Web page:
Strong currency hits manufacturers
Local manufacturers have been affected by a stronger Namibian dollar with most experiencing lower production and lower demand for their products, a manufacturing survey has shown.
According to the survey released by Simonis Storm Securities this week, the volume of production over the past quarter declined, with the net number of respondents experiencing increased volumes dropping to 7% from 38% in the fourth quarter last year and 20% a year ago.
Total order book levels turned negative, with a net -20% of respondents experiencing lower than normal total order book levels. Export order books remained well below normal levels at -15%, however it improved from -23% in the previous quarter.
“This reflects weak foreign demand on the back of a slightly stronger currency and weaker economic conditions.
“The lower order book levels and worse general business conditions are most likely due to a stronger exchange rate, as well as petrol price increases which weighs on the transport costs of businesses,” researcher, Rudolf Kuschke said.
The Namibian Dollar strengthened by about 5% against the US Dollar and by about 2.3% against the Euro in the first quarter of this year. A stronger exchange rate affects exports while making US Dollar manufacturers such as Angola more competitive in the local market.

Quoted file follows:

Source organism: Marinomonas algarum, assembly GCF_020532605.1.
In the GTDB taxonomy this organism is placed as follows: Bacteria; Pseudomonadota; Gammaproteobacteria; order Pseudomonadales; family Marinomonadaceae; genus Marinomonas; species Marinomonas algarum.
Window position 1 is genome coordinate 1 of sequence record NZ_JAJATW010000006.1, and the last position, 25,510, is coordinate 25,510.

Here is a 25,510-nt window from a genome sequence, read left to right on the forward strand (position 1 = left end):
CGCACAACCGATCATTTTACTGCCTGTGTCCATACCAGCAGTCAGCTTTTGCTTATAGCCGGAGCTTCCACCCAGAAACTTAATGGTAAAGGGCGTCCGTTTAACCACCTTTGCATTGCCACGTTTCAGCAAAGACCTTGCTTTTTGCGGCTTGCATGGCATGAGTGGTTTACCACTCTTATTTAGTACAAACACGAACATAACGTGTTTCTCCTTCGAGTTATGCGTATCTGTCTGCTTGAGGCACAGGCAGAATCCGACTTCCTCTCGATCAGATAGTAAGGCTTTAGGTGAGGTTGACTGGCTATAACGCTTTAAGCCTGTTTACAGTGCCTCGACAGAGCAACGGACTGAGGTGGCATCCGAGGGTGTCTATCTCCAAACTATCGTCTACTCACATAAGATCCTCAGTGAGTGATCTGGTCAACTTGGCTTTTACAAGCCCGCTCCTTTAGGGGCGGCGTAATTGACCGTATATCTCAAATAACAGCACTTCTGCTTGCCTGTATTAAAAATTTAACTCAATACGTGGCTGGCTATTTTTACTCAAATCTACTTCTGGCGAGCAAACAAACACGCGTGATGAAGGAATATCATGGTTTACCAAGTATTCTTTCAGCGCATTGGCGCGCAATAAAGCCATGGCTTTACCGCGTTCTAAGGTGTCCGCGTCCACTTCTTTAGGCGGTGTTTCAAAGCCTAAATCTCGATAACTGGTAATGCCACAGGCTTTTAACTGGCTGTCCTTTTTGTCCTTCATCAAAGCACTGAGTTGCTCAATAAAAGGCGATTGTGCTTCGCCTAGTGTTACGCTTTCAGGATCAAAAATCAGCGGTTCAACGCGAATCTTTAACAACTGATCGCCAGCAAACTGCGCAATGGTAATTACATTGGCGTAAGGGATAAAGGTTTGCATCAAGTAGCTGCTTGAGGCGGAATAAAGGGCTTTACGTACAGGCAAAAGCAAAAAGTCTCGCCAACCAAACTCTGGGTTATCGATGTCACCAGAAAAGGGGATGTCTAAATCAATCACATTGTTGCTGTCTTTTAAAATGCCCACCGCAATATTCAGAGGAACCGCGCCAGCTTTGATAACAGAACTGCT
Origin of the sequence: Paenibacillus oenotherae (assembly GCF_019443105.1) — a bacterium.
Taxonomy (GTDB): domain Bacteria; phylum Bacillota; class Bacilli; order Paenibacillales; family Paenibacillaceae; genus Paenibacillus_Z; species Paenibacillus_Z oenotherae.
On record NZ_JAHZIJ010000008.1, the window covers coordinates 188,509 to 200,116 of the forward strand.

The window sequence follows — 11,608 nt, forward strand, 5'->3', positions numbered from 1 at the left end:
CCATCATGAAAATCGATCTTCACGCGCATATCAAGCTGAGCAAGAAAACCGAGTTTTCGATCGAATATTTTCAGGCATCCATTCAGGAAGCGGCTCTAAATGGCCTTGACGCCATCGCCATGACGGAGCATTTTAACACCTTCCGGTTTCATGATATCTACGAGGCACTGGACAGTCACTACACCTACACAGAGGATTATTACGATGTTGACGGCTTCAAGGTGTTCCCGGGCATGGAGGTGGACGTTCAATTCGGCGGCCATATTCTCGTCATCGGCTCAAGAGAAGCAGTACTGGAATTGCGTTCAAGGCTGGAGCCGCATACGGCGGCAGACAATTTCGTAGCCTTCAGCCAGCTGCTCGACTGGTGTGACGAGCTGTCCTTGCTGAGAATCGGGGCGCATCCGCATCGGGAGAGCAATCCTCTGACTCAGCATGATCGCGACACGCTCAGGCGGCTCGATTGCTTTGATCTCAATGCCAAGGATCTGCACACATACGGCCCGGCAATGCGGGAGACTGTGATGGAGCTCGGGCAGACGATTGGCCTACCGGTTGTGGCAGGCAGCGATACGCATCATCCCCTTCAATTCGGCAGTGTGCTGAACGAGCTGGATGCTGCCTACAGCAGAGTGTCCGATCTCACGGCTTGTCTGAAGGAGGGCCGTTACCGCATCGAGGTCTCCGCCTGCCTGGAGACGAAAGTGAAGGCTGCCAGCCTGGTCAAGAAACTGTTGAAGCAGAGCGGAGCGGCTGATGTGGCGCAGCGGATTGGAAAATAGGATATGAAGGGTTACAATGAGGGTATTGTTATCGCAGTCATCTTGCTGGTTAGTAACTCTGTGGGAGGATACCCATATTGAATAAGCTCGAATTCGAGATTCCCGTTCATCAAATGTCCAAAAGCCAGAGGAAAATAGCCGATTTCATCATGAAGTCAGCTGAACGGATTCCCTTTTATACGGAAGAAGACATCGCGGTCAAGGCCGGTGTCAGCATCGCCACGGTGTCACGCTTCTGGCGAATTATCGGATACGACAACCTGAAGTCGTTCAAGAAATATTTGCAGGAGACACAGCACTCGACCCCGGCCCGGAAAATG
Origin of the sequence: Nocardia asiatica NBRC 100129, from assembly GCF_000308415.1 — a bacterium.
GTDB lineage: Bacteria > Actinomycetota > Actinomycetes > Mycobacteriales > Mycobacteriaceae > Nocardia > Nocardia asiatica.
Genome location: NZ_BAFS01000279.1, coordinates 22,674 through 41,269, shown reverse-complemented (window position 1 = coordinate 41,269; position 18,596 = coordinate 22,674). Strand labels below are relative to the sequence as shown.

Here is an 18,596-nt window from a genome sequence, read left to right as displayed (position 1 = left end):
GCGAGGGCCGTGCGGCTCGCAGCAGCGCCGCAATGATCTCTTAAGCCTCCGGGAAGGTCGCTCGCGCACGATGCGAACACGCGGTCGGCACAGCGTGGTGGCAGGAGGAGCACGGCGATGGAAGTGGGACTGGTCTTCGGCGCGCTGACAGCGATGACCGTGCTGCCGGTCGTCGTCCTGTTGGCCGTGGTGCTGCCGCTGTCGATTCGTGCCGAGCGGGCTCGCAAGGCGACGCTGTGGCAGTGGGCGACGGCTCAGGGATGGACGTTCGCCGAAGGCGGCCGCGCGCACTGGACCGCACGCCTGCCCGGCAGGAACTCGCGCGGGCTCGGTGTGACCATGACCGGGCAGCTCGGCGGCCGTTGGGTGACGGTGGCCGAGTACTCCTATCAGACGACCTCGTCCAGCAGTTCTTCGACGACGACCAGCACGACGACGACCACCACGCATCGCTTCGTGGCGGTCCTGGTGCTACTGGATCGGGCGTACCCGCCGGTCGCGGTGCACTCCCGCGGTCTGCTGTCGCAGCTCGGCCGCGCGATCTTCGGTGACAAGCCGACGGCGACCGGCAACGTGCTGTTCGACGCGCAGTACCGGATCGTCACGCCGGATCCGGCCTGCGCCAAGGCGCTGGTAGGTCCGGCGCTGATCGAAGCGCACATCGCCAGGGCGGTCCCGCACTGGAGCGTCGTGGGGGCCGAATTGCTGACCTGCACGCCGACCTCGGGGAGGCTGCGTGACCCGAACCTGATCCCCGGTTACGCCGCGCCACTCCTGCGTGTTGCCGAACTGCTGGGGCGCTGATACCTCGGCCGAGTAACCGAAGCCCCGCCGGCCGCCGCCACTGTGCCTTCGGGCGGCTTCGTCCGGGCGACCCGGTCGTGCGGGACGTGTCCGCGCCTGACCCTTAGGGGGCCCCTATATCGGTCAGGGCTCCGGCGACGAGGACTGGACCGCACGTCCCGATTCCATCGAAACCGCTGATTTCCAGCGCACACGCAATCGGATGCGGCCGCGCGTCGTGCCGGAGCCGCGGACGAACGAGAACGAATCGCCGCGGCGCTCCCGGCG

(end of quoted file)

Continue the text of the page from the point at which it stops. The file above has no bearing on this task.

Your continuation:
Stock levels of finished goods decreased slightly, with 4% of respondents experiencing below normal levels. Kuschke said this was more likely a result of lower production volumes as opposed to stronger demand, given the deterioration in the total order book.
The employment outlook also deteriorated substantially, which according to Kuschke, is in line with the more muted revenue growth expectations on the back of slower production volumes and price increases. Net 4% of respondents expected to employ less people in the coming quarter – the first time that a negative reading was recorded and a sign that manufacturers are focused on cost containment.
The outlook for the general business condition in the next six months worsened slightly, although still positive. Net 37% of respondents see their situation improving over six months, compared to 42% the previous quarter
Competitive imports remained the biggest factor limiting manufacturers to increase production volumes. This factor was mentioned by 57% of food manufacturers and by 60% of chemical manufacturers.
A net 44% of respondents indicated shortage of skilled labour remains one of the biggest constraints. In the “basic metals and fabricated metal products” category 75% of respondents mentioned this factor and 60% in the chemicals category.